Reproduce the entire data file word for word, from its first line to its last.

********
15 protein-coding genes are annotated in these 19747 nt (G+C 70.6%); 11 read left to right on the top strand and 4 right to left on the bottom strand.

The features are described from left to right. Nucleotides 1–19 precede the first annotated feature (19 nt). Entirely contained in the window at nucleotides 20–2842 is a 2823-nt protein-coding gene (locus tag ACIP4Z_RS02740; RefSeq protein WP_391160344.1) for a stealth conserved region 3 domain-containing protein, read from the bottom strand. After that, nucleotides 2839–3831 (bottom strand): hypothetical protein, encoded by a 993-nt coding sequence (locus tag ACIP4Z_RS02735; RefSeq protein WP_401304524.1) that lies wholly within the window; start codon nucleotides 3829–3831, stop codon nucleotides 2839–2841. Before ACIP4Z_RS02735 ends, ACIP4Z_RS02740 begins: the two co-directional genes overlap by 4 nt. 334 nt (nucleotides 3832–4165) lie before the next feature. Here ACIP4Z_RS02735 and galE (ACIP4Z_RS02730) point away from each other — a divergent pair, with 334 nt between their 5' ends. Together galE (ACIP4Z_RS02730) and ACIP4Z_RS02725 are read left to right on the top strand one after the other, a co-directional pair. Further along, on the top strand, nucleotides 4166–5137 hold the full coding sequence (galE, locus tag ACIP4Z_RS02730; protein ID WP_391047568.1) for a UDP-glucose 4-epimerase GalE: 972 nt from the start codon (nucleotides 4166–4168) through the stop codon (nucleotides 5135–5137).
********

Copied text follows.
15 protein-coding genes are annotated in these 19747 nt (G+C 70.6%); 11 read left to right on the top strand and 4 right to left on the bottom strand.

The features are described from left to right. Nucleotides 1–19 precede the first annotated feature (19 nt). Entirely contained in the window at nucleotides 20–2842 is a 2823-nt protein-coding gene (locus tag ACIP4Z_RS02740; RefSeq protein WP_391160344.1) for a stealth conserved region 3 domain-containing protein, read from the bottom strand. After that, nucleotides 2839–3831 (bottom strand): hypothetical protein, encoded by a 993-nt coding sequence (locus tag ACIP4Z_RS02735; RefSeq protein WP_401304524.1) that lies wholly within the window; start codon nucleotides 3829–3831, stop codon nucleotides 2839–2841. Before ACIP4Z_RS02735 ends, ACIP4Z_RS02740 begins: the two co-directional genes overlap by 4 nt. 334 nt (nucleotides 3832–4165) lie before the next feature. Here ACIP4Z_RS02735 and galE (ACIP4Z_RS02730) point away from each other — a divergent pair, with 334 nt between their 5' ends. Together galE (ACIP4Z_RS02730) and ACIP4Z_RS02725 are read left to right on the top strand one after the other, a co-directional pair. Further along, on the top strand, nucleotides 4166–5137 hold the full coding sequence (galE, locus tag ACIP4Z_RS02730; protein ID WP_391047568.1) for a UDP-glucose 4-epimerase GalE: 972 nt from the start codon (nucleotides 4166–4168) through the stop codon (nucleotides 5135–5137).